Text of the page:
Biden Administration Calls for Significant Increase in Funding for Home and Community-Based Services

In his State of the Union address last month, President Biden called for a large increase in funding for home and community-based services. “Imagine a future with home care and eldercare, and people living with disabilities can stay in their homes and family caregivers can finally get the pay they deserve,” he said in the speech.

He followed this up by including $150 billion over 10 years for home and community-based services in his budget request for 2025. Budget requests are largely just a wish list of a president's priorities, however. It will fall on Congress to determine what will ultimately be included in the federal budget for the upcoming year.

Insurer Delays and Denials Hamper Patients Seeking Home Ventilators, According to Report

According to a recent report by the Associated Press, some physicians and patients are finding that insurers are imposing greater challenges on patients seeking to acquire home mechanical ventilation. Insurance rejections have become more common for patients, particularly those with advanced cases of chronic obstructive pulmonary disease, according to Chuck Coolidge, Chief Strategy Officer for VieMed, a respiratory equipment provider.


Dr. Lisa Wolfe, a professor at Northwestern’s Feinberg School of Medicine, attributes the rise in coverage problems to technological advancements that have made ventilators easier to use, resulting in their expanded use for conditions that are not immediately life-threatening. She suggests that insurers may be responding to this increased utilization. Federal spending on ventilators through Medicare surged from approximately $3 million to nearly $269 million between 2009 and 2017, as reported by the U.S. Department of Health and Human Services Office of Inspector General. Read more here.

Recent Pubs


A history of home mechanical ventilation: The past, present and future

D'Cruz RF, Hart N.

“This state-of-the-art review provides an overview of the history of home mechanical ventilation (HMV), including early descriptions of mechanical ventilation from ancient and Renaissance perspectives and the mass development of ventilators designed for long-term use during the poliomyelitis epidemic. Seminal data from key clinical trials supports the application of HMV in certain patients with chronic obstructive pulmonary disease, neuromuscular disease and obesity-related respiratory failure. Innovative engineering coupled with refined physiological understanding now permits widespread delivery of home mechanical ventilation to a global population, using portable devices with advanced ventilatory modes and telemonitoring capabilities. Exponential growth in digital technology continues, and ongoing research is needed to understand how to harness clinical and physiological data to benefit patients and healthcare services in a clinically- and cost-effective manner.”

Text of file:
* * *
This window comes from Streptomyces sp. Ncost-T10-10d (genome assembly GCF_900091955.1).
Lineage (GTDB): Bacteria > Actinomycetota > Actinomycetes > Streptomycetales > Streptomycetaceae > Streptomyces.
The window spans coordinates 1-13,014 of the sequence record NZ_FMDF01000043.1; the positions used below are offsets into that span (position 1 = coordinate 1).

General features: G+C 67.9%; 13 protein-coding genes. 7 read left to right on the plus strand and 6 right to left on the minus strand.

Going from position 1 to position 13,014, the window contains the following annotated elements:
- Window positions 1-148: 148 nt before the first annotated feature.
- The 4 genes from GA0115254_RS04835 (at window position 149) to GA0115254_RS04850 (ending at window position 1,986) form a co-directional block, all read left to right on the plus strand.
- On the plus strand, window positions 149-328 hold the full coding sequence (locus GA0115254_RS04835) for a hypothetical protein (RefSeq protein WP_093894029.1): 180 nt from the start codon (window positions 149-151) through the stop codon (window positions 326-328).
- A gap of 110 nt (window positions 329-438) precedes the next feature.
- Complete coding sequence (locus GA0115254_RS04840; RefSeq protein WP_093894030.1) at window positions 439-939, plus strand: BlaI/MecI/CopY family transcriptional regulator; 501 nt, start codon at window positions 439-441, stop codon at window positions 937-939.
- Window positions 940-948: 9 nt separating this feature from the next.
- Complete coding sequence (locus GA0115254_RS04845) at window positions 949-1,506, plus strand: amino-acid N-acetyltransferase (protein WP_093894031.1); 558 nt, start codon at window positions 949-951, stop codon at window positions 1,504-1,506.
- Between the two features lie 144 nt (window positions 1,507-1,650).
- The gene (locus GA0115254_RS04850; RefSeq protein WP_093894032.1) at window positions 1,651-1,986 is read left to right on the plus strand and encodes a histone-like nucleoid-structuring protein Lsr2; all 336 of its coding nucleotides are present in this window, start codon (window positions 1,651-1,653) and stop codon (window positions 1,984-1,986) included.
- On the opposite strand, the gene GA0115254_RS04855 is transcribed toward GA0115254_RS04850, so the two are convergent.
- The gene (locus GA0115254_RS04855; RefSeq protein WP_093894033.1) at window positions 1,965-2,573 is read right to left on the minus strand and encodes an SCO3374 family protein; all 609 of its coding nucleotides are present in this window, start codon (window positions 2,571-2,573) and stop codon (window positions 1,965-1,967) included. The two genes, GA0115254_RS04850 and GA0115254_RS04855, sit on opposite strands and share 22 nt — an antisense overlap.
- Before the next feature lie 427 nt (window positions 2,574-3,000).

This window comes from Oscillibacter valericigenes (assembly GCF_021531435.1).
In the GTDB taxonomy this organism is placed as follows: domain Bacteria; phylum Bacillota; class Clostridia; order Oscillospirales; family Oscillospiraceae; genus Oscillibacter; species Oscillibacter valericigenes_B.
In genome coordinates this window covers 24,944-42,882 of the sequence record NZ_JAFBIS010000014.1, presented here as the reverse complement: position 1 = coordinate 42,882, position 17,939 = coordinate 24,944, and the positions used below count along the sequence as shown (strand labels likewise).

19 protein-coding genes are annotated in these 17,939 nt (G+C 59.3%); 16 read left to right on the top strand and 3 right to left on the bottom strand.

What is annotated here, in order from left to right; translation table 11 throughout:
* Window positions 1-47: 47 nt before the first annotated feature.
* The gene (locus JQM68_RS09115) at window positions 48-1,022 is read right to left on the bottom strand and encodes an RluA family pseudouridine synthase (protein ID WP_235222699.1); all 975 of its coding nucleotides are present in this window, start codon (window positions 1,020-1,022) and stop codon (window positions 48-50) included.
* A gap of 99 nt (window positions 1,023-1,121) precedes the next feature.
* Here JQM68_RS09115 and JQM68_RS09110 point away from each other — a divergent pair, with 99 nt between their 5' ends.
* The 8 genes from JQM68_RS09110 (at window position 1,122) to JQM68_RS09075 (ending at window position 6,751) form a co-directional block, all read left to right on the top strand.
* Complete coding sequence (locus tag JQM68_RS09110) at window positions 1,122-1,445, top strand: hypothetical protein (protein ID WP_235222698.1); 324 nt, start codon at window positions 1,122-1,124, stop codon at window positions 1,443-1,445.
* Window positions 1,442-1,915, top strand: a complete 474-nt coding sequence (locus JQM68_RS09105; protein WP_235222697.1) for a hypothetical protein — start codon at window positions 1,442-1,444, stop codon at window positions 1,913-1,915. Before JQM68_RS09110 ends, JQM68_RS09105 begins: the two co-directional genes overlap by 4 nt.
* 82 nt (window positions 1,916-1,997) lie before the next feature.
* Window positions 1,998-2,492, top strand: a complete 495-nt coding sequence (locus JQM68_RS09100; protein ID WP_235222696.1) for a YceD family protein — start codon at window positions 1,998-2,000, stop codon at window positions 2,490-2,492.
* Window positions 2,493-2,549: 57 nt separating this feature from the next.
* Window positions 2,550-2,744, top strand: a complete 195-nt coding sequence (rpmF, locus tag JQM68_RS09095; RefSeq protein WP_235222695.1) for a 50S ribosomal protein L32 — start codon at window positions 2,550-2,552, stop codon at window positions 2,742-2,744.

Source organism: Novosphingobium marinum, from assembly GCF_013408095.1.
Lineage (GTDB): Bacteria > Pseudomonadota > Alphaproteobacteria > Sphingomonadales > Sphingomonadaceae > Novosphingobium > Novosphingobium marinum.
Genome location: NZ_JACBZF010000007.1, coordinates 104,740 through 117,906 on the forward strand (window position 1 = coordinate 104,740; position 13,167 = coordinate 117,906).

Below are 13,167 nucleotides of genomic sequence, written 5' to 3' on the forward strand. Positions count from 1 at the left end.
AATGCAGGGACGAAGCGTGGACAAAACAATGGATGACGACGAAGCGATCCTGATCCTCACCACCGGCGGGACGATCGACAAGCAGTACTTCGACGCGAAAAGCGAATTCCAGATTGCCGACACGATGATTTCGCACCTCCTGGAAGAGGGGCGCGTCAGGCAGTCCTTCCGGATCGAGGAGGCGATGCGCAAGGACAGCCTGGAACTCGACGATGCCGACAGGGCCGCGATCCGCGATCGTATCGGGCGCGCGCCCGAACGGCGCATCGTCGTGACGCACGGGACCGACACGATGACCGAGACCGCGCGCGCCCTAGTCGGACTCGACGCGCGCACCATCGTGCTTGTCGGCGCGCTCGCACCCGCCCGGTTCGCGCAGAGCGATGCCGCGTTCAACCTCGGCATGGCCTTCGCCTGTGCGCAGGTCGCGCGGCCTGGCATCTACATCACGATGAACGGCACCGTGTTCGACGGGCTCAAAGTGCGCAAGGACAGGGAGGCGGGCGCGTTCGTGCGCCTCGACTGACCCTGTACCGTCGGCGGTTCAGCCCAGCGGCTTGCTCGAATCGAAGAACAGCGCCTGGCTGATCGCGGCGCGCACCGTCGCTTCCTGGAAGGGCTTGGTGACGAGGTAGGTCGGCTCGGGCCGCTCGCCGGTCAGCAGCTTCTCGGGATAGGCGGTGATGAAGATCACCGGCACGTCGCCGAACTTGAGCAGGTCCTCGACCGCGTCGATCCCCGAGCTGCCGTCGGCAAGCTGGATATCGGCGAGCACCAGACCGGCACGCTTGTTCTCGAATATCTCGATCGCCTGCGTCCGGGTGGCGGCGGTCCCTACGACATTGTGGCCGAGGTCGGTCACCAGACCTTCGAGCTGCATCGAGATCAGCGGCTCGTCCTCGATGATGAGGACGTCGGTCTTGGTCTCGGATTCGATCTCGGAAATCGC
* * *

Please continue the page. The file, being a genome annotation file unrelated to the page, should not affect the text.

Chron Respir Dis. 2024 Jan-Dec. doi: 10.1177/14799731241240776.

Characteristics and outcomes in children with congenital central hypoventilation syndrome on long-term mechanical ventilation in the Netherlands

Evers-Bikker EE, de Weerd W, Wijkstra PJ, Corel L, Verweij LP, Vosse BAH.

“Congenital central hypoventilation syndrome (CCHS) is a rare condition characterized by central hypoventilation, leading to the majority of patients being dependent on ventilatory support during sleep. This condition is often accompanied by various associated symptoms, due to a PHOX2B gene variant involved in neuronal crest cell migration. This study is the first to review the characteristics and outcomes in children with CCHS on long-term mechanical ventilation in the Netherlands. We performed a retrospective study of all CCHS patients treated in the 4 Centers of Home Mechanical Ventilation of the University Medical Centers in the Netherlands from 2000 till 2022 by collecting information from the electronic medical records, documented during follow-up. We included 31 patients, out of which 27 exhibited a known genetic profile associated with CCHS, while no PHOX2B variant was identified in the remaining patients. Among the 27 patients with known genetic profiles, 10 patients had a non-polyalanine repeat expansion mutation (NPARM), followed by 20/27, 20/25, and 20/26 polyalanine repeat expansion mutations (PARMs) in descending order. The most common presentation involved respiratory failure or apneas during the neonatal period with an inability to wean off ventilation. The majority of patients required ventilatory support during sleep, with four patients experiencing life-threatening events related to this dependency. Daily use of ventilatory support varied among different genetic profiles. All genotypes reported comorbidities, with Hirschsprung's disease and cardiac arrhythmias being the most reported comorbidities. Notably, Hirschprung's disease was exclusively observed in patients with a 20/27 PHOX2B variant.”